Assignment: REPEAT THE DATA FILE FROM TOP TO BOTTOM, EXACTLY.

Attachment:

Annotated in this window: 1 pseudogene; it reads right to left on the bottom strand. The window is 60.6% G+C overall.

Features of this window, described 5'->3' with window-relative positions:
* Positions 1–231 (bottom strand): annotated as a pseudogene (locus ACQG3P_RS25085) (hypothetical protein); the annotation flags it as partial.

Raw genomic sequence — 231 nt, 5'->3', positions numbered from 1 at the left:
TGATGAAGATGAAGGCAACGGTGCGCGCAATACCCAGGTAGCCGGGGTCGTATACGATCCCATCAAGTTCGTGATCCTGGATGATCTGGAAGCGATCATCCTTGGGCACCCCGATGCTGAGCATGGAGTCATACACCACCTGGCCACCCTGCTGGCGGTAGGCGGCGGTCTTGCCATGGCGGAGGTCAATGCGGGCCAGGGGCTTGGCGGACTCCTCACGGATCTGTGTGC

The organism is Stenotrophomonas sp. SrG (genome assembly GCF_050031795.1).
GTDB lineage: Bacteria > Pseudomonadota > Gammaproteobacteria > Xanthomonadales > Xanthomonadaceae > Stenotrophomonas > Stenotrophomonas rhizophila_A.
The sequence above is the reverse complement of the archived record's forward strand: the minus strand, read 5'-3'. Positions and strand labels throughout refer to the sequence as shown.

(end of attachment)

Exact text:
Annotated in this window: 1 pseudogene; it reads right to left on the bottom strand. The window is 60.6% G+C overall.

Features of this window, described 5'->3' with window-relative positions:
* Positions 1–231 (bottom strand): annotated as a pseudogene (locus ACQG3P_RS25085) (hypothetical protein); the annotation flags it as partial.

Raw genomic sequence — 231 nt, 5'->3', positions numbered from 1 at the left:
TGATGAAGATGAAGGCAACGGTGCGCGCAATACCCAGGTAGCCGGGGTCGTATACGATCCCATCAAGTTCGTGATCCTGGATGATCTGGAAGCGATCATCCTTGGGCACCCCGATGCTGAGCATGGAGTCATACACCACCTGGCCACCCTGCTGGCGGTAGGCGGCGGTCTTGCCATGGCGGAGGTCAATGCGGGCCAGGGGCTTGGCGGACTCCTCACGGATCTGTGTGC

The organism is Stenotrophomonas sp. SrG (genome assembly GCF_050031795.1).
GTDB lineage: Bacteria > Pseudomonadota > Gammaproteobacteria > Xanthomonadales > Xanthomonadaceae > Stenotrophomonas > Stenotrophomonas rhizophila_A.
The sequence above is the reverse complement of the archived record's forward strand: the minus strand, read 5'-3'. Positions and strand labels throughout refer to the sequence as shown.